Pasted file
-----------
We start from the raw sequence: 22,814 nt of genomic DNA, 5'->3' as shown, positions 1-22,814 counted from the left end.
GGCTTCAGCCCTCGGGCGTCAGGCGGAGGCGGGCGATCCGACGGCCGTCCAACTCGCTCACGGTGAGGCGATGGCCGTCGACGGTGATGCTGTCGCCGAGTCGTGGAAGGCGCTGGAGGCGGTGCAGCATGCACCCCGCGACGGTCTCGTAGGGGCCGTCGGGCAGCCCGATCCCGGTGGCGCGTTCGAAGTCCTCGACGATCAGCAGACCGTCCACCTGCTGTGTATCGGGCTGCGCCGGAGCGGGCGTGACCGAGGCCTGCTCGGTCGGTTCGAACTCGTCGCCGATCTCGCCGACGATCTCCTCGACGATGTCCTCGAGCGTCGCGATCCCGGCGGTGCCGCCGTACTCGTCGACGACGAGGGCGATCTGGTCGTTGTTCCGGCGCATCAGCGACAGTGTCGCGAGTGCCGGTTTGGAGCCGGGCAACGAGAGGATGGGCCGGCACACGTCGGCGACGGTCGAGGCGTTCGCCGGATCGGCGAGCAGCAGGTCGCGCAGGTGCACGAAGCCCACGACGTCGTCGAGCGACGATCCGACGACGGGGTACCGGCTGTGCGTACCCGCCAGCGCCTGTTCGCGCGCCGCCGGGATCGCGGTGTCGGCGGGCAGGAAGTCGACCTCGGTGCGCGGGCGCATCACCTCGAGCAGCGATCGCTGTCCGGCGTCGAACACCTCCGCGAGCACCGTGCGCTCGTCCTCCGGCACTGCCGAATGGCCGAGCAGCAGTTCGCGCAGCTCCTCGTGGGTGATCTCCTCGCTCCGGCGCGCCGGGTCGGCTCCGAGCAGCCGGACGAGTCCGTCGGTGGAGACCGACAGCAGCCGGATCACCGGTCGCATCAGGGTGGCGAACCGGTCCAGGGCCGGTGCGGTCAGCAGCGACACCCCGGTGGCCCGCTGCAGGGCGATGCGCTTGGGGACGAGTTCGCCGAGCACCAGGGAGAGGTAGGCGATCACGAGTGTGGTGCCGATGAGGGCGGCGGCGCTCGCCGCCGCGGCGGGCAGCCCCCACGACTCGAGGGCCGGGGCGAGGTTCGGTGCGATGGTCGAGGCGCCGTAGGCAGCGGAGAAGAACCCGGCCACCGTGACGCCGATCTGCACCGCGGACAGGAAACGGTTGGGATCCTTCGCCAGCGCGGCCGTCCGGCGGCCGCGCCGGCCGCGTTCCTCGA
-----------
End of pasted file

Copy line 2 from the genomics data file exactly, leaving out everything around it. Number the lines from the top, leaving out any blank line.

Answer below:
GGCTTCAGCCCTCGGGCGTCAGGCGGAGGCGGGCGATCCGACGGCCGTCCAACTCGCTCACGGTGAGGCGATGGCCGTCGACGGTGATGCTGTCGCCGAGTCGTGGAAGGCGCTGGAGGCGGTGCAGCATGCACCCCGCGACGGTCTCGTAGGGGCCGTCGGGCAGCCCGATCCCGGTGGCGCGTTCGAAGTCCTCGACGATCAGCAGACCGTCCACCTGCTGTGTATCGGGCTGCGCCGGAGCGGGCGTGACCGAGGCCTGCTCGGTCGGTTCGAACTCGTCGCCGATCTCGCCGACGATCTCCTCGACGATGTCCTCGAGCGTCGCGATCCCGGCGGTGCCGCCGTACTCGTCGACGACGAGGGCGATCTGGTCGTTGTTCCGGCGCATCAGCGACAGTGTCGCGAGTGCCGGTTTGGAGCCGGGCAACGAGAGGATGGGCCGGCACACGTCGGCGACGGTCGAGGCGTTCGCCGGATCGGCGAGCAGCAGGTCGCGCAGGTGCACGAAGCCCACGACGTCGTCGAGCGACGATCCGACGACGGGGTACCGGCTGTGCGTACCCGCCAGCGCCTGTTCGCGCGCCGCCGGGATCGCGGTGTCGGCGGGCAGGAAGTCGACCTCGGTGCGCGGGCGCATCACCTCGAGCAGCGATCGCTGTCCGGCGTCGAACACCTCCGCGAGCACCGTGCGCTCGTCCTCCGGCACTGCCGAATGGCCGAGCAGCAGTTCGCGCAGCTCCTCGTGGGTGATCTCCTCGCTCCGGCGCGCCGGGTCGGCTCCGAGCAGCCGGACGAGTCCGTCGGTGGAGACCGACAGCAGCCGGATCACCGGTCGCATCAGGGTGGCGAACCGGTCCAGGGCCGGTGCGGTCAGCAGCGACACCCCGGTGGCCCGCTGCAGGGCGATGCGCTTGGGGACGAGTTCGCCGAGCACCAGGGAGAGGTAGGCGATCACGAGTGTGGTGCCGATGAGGGCGGCGGCGCTCGCCGCCGCGGCGGGCAGCCCCCACGACTCGAGGGCCGGGGCGAGGTTCGGTGCGATGGTCGAGGCGCCGTAGGCAGCGGAGAAGAACCCGGCCACCGTGACGCCGATCTGCACCGCGGACAGGAAACGGTTGGGATCCTTCGCCAGCGCGGCCGTCCGGCGGCCGCGCCGGCCGCGTTCCTCGA